Posts Tagged ‘Origins’
We have actually examined just what we think about Windows Phone 8′s interface, however not exactly what led Microsoft to the last design. The company isn’t content to let us ask yourself– a pair of new business post describe some (though not all) of just what was associateded with that birthing procedure. Overlook the marketing spin and you’ll discover that the larger, much more largely crammed house display was decided on as much for balance as to stuff in more home tiles, and that it triggered a temporary situation for the app list as a result. The Redmond team goes on to validate choices behind the lock display, such as why notifications are as adjustable as they are, why the music controls discolor and why there’s a failsafe for PIN efforts. Don’t anticipate to come out of the descriptions unexpectedly craving a Lumia 920; just expect to make more sense of the OS inside.
Filed under: Cell phones, Mobile, MicrosoftMicrosoft explains the beginnings of Windows Phone 8′s residence and lock screens initially appeared on Engadget on Sat, 03Nov 2012 18:29:00 EDT. Please see our terms for usage of feeds. Permalink|Windows Phone Blog site (1), (2)|E-mail this|Remarks
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Facebook is going back to its college roots today, adding new groups features available specifically to college students to aid in collaboration and sharing. Facebook Groups for Schools is expanding to more schools with a couple of new features in tow: file sharing and a very slightly relaxed set of rules for students who attend the same university.
Facebook Groups for Schools is an extension of the currently existing Facebook Groups feature, but with a special emphasis on schools that includes both school-specific workflows for new users and the ability to include and invite anybody with the appropriate .edu email address. The program has actually been in testing at various schools around the US since December, notably Vanderbilt and…
A large survey of consumers and manufacturers from around the world has found a number of interesting statistics, though some are interesting not in and of themselves, but in what they imply about those surveyed.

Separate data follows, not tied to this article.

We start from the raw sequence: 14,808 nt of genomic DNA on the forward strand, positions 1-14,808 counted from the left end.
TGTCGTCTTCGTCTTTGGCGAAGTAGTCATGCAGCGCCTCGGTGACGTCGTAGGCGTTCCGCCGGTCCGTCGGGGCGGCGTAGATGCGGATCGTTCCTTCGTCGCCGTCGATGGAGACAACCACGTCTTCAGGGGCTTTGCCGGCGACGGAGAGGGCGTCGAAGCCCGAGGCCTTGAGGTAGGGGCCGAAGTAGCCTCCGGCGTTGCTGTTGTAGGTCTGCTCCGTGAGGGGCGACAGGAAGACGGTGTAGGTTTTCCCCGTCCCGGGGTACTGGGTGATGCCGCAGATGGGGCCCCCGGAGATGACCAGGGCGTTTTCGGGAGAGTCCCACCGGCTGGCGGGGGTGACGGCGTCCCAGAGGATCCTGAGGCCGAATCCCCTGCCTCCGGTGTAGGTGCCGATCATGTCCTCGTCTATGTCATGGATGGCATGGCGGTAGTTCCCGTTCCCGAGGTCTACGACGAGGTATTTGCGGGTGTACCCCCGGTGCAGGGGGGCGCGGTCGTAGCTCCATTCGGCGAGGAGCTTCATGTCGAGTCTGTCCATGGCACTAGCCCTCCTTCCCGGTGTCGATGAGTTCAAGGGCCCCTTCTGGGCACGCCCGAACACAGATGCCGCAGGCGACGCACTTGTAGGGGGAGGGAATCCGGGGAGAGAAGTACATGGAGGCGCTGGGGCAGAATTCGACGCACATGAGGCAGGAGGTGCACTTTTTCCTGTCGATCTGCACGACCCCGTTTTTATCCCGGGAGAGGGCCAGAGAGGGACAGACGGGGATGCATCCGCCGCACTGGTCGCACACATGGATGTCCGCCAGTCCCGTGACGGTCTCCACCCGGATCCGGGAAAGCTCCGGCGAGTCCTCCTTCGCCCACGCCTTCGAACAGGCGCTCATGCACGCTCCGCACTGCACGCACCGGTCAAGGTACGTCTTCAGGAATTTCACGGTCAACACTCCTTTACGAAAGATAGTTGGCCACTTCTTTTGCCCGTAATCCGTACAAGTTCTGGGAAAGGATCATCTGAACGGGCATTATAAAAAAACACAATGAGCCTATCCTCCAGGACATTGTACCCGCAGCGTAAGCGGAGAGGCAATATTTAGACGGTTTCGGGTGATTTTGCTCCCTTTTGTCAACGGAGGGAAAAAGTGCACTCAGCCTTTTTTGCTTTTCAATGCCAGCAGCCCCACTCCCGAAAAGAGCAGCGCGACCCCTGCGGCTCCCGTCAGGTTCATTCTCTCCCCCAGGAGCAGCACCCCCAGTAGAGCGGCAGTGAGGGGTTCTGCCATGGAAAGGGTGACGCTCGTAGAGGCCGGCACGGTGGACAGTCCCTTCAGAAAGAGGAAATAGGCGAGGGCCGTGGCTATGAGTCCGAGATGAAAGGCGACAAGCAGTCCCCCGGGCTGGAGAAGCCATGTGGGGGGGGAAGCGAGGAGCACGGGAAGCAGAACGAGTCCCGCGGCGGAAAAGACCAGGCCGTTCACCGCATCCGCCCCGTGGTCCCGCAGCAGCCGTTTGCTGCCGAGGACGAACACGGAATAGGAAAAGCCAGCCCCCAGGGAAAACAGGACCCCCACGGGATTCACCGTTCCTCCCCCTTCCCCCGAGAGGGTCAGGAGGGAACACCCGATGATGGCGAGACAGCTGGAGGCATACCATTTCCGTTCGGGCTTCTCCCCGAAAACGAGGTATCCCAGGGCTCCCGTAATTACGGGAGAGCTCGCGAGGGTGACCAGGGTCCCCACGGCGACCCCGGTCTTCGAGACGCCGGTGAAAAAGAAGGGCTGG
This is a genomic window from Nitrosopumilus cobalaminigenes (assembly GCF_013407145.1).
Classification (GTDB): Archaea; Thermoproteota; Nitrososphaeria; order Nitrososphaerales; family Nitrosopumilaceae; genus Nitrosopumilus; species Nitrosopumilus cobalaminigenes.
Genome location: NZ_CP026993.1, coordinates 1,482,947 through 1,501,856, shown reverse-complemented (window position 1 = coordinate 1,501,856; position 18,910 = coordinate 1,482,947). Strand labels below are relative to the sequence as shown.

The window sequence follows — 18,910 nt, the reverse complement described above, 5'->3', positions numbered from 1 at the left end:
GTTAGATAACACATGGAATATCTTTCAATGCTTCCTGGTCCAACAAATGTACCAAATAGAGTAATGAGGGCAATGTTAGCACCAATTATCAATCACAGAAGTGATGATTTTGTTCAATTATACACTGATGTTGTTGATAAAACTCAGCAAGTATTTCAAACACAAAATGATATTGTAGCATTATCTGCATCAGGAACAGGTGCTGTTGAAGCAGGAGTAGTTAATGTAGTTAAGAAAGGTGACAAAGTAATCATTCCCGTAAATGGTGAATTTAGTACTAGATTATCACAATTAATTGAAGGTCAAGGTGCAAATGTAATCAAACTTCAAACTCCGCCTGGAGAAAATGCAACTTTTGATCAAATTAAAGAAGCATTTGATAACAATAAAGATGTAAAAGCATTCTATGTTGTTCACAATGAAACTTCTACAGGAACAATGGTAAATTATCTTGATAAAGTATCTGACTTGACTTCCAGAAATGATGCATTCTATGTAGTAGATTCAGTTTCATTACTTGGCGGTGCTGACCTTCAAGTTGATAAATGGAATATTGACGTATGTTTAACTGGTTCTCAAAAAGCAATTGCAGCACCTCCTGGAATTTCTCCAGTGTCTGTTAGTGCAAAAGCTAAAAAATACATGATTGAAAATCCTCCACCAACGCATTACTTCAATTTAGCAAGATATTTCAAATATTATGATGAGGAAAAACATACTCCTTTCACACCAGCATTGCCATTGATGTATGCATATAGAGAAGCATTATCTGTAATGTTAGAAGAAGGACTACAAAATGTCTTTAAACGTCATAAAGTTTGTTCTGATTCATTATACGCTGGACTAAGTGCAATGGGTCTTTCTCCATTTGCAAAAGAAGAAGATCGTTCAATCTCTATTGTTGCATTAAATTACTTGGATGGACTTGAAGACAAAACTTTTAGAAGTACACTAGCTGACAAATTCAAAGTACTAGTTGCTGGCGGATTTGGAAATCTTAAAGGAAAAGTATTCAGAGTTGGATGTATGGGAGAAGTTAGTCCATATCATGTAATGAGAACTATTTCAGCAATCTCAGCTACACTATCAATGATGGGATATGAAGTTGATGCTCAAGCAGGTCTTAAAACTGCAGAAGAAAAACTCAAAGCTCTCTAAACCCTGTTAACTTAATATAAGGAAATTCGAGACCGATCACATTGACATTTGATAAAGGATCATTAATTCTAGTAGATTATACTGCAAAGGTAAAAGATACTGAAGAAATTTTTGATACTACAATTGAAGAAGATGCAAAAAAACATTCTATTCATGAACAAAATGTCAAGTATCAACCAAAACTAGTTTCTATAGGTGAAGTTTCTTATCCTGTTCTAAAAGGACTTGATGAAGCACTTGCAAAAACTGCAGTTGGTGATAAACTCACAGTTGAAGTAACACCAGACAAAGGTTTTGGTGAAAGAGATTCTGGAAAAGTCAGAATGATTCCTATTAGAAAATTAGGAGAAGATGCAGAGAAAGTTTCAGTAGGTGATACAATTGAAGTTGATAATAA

For instance, 57% of consumers say they’re “always or usually” aware of a product’s country of origin. This seems rather generous, considering how incredibly complex the supply chain is, and how a given high-tech product might include pieces from 10 or 20 different countries, depending on how deep you want to dig.
And while 67% of people said that product quality is better today than it was 5 years ago, 75% think manufacturers don’t use the best-quality materials and don’t follow environmentally friendly procedures.
Perhaps most entertainingly, 97% of manufacturers consider themselves “ahead of the curve” in safety and reliability, and nearly that many think the same regarding sustainability and innovation. They can’t all be above average.
The full survey can be read here. The NY Times takes a few of the stats to suggest a “global gadget fatigue.” A generalization that isn’t really supported by this survey, but probably is true nevertheless. The amount of money and research going into consumer electronics has made product turnover much faster, and the nature of PR demands that products not be released all at the same time. So the results is a new “revolutionary” phone, TV, laptop, tablet, or what have you pretty much every week.
It’s a major shift from the slower-moving world of the 90s, when much common wisdom was established about computers and mobiles among the population at large.
The study also suggests that environmental concerns and consumer interest in the origin of their devices is going to be playing a major part in brand and marketing over the next few years. This may have to do with the simple flattening of the world that is the result of the internet and globalism in general. More products are being manufactured internationally, yes, but more people are aware of it, perhaps partially because of the continuing decline in manufacturing jobs in the US. But the 57% figure cited above is globally; in the US, only 46% say they’re aware of the country of origin, compared with 70% for India and 66% for China. Still, the number is probably far higher than it was ten years ago.
As I have argued, it’s unlikely that people will agree to an increase in price for “ethical” devices, as much as we would like to think so. And although labeling and regulation should be established regarding the country of manufacture, component manufacture, and material sourcing, that’s still something of a fantasy. But it’s a good thing that consumer interest in such things is growing.